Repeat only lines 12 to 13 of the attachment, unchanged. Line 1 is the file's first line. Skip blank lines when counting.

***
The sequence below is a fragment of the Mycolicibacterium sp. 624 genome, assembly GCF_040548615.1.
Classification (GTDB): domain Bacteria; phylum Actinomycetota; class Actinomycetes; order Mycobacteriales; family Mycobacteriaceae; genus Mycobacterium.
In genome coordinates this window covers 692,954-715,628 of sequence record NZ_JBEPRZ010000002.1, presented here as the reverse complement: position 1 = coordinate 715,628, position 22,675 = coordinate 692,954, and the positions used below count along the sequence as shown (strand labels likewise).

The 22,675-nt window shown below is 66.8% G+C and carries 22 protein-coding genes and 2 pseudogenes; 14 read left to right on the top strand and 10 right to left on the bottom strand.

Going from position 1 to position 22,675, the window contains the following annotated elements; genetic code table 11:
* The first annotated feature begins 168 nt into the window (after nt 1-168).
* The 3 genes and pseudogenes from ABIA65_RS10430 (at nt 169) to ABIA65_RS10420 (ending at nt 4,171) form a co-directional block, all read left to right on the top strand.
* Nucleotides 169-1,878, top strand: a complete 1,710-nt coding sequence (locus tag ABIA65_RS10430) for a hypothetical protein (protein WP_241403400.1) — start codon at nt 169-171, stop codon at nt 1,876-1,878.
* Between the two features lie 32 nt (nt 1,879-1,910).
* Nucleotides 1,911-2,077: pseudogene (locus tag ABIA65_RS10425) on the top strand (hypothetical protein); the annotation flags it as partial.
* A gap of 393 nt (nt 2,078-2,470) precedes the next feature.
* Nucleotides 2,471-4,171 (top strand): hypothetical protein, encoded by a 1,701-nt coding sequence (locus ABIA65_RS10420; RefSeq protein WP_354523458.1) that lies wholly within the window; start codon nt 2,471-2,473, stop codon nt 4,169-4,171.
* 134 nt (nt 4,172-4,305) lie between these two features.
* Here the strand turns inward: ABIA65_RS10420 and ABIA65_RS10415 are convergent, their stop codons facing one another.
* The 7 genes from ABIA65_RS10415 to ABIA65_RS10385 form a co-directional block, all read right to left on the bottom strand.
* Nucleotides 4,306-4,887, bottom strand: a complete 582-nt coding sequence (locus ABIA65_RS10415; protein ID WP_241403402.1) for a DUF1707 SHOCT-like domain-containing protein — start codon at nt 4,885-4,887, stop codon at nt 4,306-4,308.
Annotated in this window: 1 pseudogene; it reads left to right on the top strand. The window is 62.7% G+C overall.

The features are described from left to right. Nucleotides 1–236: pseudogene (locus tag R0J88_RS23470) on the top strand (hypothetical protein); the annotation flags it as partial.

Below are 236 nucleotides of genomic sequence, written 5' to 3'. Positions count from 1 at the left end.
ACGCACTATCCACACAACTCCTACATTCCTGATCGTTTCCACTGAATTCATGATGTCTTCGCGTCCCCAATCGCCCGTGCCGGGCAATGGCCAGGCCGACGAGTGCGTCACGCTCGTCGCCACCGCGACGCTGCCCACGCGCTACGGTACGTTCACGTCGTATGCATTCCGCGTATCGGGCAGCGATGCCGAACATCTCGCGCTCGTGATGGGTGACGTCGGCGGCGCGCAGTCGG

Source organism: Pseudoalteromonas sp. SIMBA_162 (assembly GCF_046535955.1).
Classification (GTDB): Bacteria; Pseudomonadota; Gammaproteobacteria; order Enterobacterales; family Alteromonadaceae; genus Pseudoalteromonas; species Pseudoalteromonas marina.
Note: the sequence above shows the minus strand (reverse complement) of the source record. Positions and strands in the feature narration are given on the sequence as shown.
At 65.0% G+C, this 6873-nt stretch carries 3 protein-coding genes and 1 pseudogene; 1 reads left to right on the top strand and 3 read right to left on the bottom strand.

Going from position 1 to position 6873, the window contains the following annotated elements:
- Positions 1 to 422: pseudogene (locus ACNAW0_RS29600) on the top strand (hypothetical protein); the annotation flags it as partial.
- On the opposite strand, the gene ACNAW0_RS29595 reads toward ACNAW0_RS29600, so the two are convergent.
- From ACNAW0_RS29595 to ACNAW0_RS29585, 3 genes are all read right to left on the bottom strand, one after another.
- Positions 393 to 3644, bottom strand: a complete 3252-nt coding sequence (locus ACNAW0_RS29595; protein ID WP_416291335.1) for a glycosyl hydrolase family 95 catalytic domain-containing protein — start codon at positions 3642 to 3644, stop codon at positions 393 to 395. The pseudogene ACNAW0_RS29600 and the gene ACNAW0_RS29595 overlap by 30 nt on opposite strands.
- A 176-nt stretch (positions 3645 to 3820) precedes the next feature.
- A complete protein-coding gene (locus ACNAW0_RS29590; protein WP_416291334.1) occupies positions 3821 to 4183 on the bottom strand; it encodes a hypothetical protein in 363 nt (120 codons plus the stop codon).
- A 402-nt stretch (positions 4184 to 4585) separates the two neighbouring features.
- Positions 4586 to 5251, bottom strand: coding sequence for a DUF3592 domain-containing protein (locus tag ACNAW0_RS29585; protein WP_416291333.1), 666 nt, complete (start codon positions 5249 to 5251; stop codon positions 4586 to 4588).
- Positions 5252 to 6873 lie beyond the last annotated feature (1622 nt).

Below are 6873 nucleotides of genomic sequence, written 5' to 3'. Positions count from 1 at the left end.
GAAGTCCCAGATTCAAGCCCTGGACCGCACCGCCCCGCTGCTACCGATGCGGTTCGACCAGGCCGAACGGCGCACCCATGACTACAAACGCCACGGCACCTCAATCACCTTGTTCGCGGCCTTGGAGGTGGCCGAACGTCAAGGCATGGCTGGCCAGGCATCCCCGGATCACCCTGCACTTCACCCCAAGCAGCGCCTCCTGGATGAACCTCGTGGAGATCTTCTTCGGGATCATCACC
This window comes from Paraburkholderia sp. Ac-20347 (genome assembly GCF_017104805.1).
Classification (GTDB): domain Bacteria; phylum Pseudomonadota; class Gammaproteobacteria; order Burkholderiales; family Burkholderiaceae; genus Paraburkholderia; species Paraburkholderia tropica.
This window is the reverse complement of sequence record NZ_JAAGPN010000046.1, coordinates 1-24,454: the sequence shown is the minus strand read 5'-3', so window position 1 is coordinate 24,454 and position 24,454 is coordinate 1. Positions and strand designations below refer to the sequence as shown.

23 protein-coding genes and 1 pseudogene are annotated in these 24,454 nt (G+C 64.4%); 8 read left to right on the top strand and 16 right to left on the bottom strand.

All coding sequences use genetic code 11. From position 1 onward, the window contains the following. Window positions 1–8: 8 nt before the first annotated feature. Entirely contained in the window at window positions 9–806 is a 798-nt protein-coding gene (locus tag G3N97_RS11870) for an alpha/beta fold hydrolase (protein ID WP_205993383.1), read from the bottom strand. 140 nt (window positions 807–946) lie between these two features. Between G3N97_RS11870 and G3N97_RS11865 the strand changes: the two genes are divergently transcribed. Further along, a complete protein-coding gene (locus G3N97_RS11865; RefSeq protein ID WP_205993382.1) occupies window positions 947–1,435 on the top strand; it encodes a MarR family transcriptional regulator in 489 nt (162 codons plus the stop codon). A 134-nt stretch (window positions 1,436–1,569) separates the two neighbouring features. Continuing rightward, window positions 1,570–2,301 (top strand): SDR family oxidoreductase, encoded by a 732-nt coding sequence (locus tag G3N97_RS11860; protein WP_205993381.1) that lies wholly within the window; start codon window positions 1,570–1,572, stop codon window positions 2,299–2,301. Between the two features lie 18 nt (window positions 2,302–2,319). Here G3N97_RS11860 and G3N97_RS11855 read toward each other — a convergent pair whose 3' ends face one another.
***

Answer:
* Nucleotides 2,471-4,171 (top strand): hypothetical protein, encoded by a 1,701-nt coding sequence (locus ABIA65_RS10420; RefSeq protein WP_354523458.1) that lies wholly within the window; start codon nt 2,471-2,473, stop codon nt 4,169-4,171.
* 134 nt (nt 4,172-4,305) lie between these two features.